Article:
All of the authors stated that some or all of their analyses or research would not have been possible if narratives
and/or appendices (with participant listings) were removed from anonymised CSRs under EMA Policy 0070. One
author stated that: “Anonymised CSRs are ok, but the current EMA policy redacts important information about when
the adverse events appeared as well as what they were. Newer CSRs does not have individual adverse event listings
and the EMA are not even in possession of them.” Another author with knowledge of Policy 0070 stated that: “I have
actually looked at data that are released under the EMAs new policy 0070, and they do provide fully redacted CSRs.
So yes, I would say you could use these provided the drug is centrally licenced. But redactions may permit what data
can be used, and they may not be of use for creating IPD datasets without the subject IDs and other patient-level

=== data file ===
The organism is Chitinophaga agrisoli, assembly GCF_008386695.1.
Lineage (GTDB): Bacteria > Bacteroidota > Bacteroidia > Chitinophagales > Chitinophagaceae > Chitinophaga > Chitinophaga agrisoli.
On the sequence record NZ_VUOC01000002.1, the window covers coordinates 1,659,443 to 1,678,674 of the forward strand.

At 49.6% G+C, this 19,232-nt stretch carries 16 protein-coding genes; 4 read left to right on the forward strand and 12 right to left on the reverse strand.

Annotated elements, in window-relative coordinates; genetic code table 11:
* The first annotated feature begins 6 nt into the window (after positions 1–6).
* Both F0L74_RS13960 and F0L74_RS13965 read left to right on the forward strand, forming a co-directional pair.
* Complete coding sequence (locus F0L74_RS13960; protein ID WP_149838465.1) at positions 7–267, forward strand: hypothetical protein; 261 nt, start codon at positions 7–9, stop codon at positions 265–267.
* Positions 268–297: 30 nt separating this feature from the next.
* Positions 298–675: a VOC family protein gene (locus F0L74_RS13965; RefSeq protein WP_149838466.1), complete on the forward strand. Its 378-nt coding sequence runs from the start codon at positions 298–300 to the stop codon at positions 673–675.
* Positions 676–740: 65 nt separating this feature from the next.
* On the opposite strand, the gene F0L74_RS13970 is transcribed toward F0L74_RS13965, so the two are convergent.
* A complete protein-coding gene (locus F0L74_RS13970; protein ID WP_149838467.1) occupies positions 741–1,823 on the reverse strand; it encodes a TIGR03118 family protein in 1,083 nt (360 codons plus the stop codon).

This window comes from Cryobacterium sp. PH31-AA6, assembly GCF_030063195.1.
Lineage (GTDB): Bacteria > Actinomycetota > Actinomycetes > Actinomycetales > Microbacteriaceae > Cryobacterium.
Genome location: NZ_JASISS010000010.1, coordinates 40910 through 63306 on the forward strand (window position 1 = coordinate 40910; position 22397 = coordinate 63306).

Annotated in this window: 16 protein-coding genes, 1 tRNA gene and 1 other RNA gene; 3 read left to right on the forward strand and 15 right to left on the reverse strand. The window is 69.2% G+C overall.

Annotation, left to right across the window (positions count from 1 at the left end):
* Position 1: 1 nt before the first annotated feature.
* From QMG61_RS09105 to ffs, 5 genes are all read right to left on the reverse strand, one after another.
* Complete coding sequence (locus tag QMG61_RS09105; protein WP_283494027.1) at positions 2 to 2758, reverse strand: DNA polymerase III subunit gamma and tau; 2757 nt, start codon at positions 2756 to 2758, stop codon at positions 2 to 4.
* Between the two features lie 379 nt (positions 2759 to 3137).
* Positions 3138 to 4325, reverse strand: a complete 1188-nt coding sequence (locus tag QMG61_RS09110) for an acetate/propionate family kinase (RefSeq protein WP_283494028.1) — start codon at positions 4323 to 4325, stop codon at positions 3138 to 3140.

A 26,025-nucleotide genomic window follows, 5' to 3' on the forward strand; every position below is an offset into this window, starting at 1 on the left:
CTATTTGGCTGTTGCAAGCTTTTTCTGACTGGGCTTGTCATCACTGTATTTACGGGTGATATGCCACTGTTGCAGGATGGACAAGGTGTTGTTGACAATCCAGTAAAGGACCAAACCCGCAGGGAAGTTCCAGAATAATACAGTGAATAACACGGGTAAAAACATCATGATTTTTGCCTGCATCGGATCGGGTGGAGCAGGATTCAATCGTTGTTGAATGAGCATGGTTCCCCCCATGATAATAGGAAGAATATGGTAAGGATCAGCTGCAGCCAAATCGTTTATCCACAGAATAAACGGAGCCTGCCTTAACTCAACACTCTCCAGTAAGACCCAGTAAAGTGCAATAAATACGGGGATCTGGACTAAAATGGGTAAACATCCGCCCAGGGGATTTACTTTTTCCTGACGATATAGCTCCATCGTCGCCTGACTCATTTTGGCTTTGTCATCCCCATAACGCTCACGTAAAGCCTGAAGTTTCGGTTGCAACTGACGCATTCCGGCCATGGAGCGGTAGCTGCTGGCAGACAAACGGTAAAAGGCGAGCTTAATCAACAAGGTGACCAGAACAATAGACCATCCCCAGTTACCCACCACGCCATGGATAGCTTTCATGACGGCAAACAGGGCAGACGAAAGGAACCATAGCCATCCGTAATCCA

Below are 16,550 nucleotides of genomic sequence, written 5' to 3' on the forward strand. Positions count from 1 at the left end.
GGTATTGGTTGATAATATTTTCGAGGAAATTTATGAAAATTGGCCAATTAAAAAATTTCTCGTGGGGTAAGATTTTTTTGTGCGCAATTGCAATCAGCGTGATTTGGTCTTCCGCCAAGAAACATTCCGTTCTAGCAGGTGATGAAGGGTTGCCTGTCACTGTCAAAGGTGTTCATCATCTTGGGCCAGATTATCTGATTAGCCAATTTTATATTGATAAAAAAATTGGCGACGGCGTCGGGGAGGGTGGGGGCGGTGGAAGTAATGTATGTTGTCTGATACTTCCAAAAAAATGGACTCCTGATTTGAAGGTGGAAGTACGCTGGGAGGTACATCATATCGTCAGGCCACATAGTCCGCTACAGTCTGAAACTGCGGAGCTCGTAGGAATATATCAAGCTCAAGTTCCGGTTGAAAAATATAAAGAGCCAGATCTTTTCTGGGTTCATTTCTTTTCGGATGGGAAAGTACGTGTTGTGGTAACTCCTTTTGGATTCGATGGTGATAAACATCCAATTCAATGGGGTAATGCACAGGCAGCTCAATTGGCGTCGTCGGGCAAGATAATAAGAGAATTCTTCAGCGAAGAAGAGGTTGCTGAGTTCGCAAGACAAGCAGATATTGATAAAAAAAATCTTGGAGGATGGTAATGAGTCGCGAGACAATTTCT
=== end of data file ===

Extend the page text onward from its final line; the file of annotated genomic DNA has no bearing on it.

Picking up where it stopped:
information.”
It should be emphasised that these observations are anecdotal and rhetorical as these projects were based on CSRs
that were obtained before the implementation of EMA Policy 0070. However, these observations and the rationales of
the type of analyses being conducted using CSRs do raise some potential issues relating to data utility of documents
anonymised under EMA Policy 0070 “Phase 1”. The full extent and any impact of such issues will not become
apparent until sufficient research projects are conducted and published using anonymised CSRs prepared in line with
EMA Policy 0070.
COMPETITORS / OTHER PHARMACEUTICALS
As outlined conceptually in Figure 1, other pharmaceuticals (including competitors) would be able to consume the
documents relating to similar compounds in order to inform their clinical trials and clinical programs. Competitors can
gain knowledge about similar drugs and design better their studies.
Gaining insight into similar compounds’ clinical trial results may also help competitors to stop “bound-to-fail” clinical
programs earlier and reinvest resources on promising drugs. In the scenario of the rejection or withdrawal of a central